How I Spent My Summer: High School Internships Boost Job Prospects, Survey Finds
Roughly 70 percent of companies said that high school students who complete their internship programs are likely to land a college internship as well.
Photo courtesy of Thinkstock.
Kids have it easy these days?
Beyond the normal high school student worries, like “Who am I going to take to the dance?” or “Why did Mr. Henderson give me a C in biology?” today’s young people have a new subject troubling their worried minds: landing an internship.
According to a new study of almost 4,800 high school and college students conducted by Millennial Branding — a Boston-based consulting firm — and the website Internships.com, 55 percent of high school students say that their parents are putting pressure on them to gain professional experience via an internship during high school while 42 percent say that they are under pressure to do so because of the economy.
“Parents realize that it is going to be very hard for their child to get a job with the economy,” said Dan Schawbel, author of “Promote Yourself: The New Rules for Career Success”and founder and managing partner of Millennial Branding. “They believe that internships will get their children into better colleges and then eventually higher-paying jobs.”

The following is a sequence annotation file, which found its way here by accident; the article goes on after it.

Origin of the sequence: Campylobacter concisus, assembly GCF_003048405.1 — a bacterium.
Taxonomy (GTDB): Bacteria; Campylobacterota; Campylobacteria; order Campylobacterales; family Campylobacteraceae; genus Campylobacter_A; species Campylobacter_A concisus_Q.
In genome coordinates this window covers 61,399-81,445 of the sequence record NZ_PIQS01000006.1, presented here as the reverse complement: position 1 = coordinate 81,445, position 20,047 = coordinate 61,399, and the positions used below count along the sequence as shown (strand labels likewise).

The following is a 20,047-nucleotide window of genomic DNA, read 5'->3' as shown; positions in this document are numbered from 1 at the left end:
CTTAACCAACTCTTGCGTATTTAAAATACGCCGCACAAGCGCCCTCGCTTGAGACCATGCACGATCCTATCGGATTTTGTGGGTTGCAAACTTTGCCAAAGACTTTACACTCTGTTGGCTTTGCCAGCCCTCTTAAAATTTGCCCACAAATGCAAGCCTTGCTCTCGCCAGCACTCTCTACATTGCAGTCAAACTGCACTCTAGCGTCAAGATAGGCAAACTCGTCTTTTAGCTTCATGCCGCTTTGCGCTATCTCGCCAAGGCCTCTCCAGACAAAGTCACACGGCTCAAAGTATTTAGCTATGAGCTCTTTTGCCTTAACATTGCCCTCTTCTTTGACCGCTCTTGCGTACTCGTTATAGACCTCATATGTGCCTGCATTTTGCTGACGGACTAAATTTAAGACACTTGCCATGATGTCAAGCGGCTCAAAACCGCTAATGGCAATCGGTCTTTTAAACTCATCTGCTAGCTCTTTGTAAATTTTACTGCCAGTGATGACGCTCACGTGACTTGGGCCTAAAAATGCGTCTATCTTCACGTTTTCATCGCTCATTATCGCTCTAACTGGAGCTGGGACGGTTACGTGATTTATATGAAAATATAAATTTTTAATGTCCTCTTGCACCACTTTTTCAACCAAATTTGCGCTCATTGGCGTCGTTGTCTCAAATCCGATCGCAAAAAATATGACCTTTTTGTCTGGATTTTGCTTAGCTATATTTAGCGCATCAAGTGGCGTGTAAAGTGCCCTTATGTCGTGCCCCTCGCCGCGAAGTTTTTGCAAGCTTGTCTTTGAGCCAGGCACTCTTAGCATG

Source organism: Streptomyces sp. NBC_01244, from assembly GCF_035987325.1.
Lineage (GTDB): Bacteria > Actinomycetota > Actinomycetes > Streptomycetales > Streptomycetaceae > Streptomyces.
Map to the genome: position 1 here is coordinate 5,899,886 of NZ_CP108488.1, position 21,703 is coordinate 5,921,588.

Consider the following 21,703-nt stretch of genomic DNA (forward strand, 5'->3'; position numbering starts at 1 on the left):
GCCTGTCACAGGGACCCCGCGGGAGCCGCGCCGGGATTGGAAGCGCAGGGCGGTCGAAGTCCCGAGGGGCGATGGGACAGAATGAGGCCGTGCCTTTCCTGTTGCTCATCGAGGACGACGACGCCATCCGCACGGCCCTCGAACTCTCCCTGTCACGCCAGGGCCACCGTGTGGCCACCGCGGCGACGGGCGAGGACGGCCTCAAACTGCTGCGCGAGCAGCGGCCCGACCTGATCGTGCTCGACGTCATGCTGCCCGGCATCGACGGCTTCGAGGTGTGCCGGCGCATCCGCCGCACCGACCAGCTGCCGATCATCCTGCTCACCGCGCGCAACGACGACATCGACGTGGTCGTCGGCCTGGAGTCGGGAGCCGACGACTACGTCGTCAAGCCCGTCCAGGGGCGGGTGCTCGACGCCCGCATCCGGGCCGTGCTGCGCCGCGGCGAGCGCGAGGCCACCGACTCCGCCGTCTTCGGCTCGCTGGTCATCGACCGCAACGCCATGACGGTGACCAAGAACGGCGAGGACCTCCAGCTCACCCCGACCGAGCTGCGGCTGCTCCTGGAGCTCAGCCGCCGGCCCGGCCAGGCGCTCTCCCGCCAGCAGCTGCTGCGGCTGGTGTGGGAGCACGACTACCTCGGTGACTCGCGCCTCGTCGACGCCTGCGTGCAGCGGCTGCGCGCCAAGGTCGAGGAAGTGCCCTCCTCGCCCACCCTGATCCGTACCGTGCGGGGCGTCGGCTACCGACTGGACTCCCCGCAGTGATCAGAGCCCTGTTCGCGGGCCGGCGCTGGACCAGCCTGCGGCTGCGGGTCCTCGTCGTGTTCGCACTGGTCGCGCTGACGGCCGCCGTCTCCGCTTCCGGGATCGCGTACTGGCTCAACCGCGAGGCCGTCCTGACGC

After all, “Parents are also competitive with other parents; they want their kids to be the best,” he added.
And parents might just know best after all.
In a companion survey of about 300 companies, almost 89 percent of employers said high school students who have had an internship or related experience have a competitive advantage for gaining an internship or full-time job in college. Additionally, 83 percent said that they believe an internship would help students land better-paying jobs in the future.
Roughly 70 percent of companies said that high school students who complete their internship programs are either “very likely” or “completely likely” to land a college internship with their organization, and 45 percent said that completing a high school internship would be “very likely” or “completely likely” to lead to a full-time job at their company down the road — something today’s teens would appreciate.
“High school students are more career-minded now than college students. They are more entrepreneurial, they volunteer more to gain experience, and they are just more aggressive overall,” Schawbel said.
He added that 70 percent of the internships high school students applied for “are focused on social media and marketing, which was the No. 1 skill on LinkedIn on 2013. Companies feel that these high school kids are very well-connected to technology and thus are very valuable.”
In other words, give them an A for “assets.”
Eric Short is Workforce’s editorial intern. To comment, email firstname.lastname@example.org.